'The prize for the highest marks goes to Eliot Womersley,’ announced Mr Hindle, the fifth grade teacher.
The children were already talking about the cool drinks and cake set up for the graduation party. They all knew who would win the Principal's Primary School Honour Award. Eliot had already cleared a space on her chest of drawers for the trophy.
Although no one usually expected a seven-year-old to respond, clearly this year would be an exception.
‘Thank you, Mr Hindle. It's a lovely trophy and I'll take care of it. I've enjoyed being in your class, but am excited to be moving on,’ a precocious Eliot announced.

It could be said, and it often was by the staff, that Eliot Womersley was like no other child they'd encountered. Not only was she the top student, her maturity far exceeded her age. Then there was the uniform. Discussion on Eliot's obsession with her uniform was raised at least once every term. More often, if a relief teacher was employed.
The uniform was an option and most parents chose to purchase the uniform to save money and avoid competition amongst the children. However, every day a smattering of casual attire would stand out amongst the black and red uniform. The children didn’t seem to care one way or the other.
All but Eliot. She would never think of coming to school in anything but her uniform. Many arguments had arisen over the subject.
One such argument took place when Wendy had been too sick to notice that her children’s uniforms were not ready for Monday morning.
Eliot poked at the blankets, 'Mummy, I've got to go to school.'
Mumbled apologies didn’t placate Eliot. She folded her arms, frowned so severely that her eyes were tiny slits of frustration.
Perry told her not to be an idiot. Eliot cried that it wasn’t fair. Roman told her to iron her own stupid uniform and Shelley suggested it was a good opportunity to wear something else but horrid black.
‘How dare you say it is horrid. You’re horrid,’ Eliot stormed.
Eliot sobbed all the time she struggled with the iron and although she was late for first class, a determined eight-year-old entered class and declared, ‘I am late because I had to iron my uniform. I will not come to class in anything else, so there!’
The bemused teacher chose to ignore the pretentious child, because she was Eliot.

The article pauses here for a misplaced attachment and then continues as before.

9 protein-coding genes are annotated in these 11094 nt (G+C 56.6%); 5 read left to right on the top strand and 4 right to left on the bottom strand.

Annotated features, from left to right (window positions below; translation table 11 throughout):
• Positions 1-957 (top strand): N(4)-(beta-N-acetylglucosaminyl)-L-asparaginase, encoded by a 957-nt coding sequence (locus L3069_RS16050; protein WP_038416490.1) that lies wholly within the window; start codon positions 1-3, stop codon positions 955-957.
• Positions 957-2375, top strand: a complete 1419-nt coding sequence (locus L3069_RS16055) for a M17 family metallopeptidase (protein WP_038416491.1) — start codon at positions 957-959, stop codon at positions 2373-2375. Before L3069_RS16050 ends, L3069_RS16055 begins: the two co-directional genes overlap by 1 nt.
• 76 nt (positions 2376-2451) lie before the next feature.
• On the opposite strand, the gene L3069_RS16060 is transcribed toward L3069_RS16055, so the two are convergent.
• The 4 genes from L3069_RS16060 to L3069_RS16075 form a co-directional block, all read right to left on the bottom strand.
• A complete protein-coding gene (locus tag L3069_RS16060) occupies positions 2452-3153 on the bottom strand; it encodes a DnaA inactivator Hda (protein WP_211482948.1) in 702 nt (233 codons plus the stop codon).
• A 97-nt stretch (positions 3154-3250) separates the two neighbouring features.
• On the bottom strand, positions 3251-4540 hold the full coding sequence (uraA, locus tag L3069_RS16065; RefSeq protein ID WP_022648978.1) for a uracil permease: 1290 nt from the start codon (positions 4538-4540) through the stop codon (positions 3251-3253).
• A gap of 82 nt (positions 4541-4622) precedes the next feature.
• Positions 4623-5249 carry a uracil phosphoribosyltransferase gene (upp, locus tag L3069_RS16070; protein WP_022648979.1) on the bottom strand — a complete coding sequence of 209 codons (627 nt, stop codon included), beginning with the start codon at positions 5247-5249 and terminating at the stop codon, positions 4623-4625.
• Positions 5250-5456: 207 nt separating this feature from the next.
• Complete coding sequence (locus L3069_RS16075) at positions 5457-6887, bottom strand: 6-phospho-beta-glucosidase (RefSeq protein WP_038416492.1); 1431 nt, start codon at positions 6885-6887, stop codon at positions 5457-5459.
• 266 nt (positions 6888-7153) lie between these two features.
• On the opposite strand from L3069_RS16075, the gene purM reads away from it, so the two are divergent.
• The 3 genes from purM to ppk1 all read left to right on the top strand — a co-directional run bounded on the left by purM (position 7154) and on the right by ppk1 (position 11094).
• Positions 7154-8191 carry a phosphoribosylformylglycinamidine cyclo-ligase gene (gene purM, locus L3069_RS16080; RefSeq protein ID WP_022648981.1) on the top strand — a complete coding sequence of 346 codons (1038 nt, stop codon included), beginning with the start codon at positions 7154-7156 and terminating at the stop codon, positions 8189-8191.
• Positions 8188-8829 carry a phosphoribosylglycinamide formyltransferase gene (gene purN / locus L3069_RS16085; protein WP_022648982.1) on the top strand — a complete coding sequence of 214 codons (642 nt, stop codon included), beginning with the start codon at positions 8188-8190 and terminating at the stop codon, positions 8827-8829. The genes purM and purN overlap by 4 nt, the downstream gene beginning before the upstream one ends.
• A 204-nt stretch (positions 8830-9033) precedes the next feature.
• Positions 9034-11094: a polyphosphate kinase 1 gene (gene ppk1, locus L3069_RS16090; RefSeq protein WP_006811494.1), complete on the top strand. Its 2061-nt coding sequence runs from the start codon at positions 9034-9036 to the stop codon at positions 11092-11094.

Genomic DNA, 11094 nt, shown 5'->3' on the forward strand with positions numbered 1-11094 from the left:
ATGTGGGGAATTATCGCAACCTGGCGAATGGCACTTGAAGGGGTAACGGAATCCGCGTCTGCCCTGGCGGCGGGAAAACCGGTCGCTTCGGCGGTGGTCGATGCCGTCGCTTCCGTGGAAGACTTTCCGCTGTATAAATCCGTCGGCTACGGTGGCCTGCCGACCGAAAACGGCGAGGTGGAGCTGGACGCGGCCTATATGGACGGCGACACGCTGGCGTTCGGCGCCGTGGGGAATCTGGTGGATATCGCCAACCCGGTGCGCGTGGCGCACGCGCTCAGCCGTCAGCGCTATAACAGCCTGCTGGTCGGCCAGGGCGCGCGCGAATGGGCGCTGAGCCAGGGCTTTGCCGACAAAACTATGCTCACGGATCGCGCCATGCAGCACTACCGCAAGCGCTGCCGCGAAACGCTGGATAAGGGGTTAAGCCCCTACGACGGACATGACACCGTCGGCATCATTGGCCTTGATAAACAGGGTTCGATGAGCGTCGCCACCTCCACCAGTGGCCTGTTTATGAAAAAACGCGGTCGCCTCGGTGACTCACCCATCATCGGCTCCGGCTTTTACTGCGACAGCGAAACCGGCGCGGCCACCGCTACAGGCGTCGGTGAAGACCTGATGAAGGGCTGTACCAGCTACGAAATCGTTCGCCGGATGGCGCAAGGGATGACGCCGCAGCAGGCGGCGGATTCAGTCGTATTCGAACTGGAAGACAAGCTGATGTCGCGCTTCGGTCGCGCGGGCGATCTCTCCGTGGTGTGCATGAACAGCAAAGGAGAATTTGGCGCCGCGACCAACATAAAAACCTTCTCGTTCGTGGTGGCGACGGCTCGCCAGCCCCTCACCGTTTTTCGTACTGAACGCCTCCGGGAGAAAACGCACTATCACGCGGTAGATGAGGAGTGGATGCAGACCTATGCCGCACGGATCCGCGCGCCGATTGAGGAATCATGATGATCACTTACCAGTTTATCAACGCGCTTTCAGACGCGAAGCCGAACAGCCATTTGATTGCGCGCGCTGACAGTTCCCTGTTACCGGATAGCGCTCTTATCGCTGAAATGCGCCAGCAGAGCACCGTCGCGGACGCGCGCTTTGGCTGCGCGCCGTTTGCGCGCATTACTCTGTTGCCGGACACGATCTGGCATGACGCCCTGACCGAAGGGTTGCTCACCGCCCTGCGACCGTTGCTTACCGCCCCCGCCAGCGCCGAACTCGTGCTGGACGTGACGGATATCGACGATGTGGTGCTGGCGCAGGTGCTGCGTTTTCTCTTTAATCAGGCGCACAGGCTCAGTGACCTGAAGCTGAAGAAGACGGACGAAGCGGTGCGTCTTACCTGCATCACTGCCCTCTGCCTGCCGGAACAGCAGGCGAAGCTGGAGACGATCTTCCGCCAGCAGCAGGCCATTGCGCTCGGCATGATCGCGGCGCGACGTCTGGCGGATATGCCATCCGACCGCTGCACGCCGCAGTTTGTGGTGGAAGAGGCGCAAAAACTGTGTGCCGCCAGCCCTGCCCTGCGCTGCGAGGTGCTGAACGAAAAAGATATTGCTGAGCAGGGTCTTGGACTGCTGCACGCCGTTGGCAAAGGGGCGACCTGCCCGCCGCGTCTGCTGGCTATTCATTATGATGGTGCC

Her teenage brothers continued to tease her and called her ‘Miss Prim and Proper'. They teased her about wanting to wear the dreaded black robe of education. Shelley couldn’t understand why any girl would want to wear black when one didn’t have to and would call her sister Miss Eliot Black.
‘I am not,’ she would say. ‘I’m a Womersley like the rest of you.’ Her nose lifting up as she valiantly tried to act worldly.
Father would stay out of the children's arguments stating it was good for them to bicker. ‘Teaches one to stand up for oneself. You'll have to in the big wide world.’ In truth he was just too detached to bother.

By the time Eliot turned twelve she had won the class end of year prize for a record seventh time. Her peers ridiculed her for her industrious ways and she had no true friends. Instead of going to the pool, playing games or watching television Eliot chose to lie on her bed reading educational and informational books. Her parents were amused, worried, and a little overawed, by their child.
‘She’s so different, Wendy,’ exclaimed Edward one night when they found her reading the Reader’s Digest of Do-It-Yourself’.
‘Well she doesn’t take after me. I don’t know a spade from a shovel.’
‘Of course you do, my dear, but she has more brains than I’m ever likely to have.’
‘It’s a worry.’
‘Is it? Better than having a child who won’t go to school.’
‘I’m not so sure. It’s unnatural. Why would a twelve-year-old girl want to read how to build a pergola?’
‘Maybe we should get her to build us one.’
‘Be serious. It’s a worry.’
‘Yes, I know.’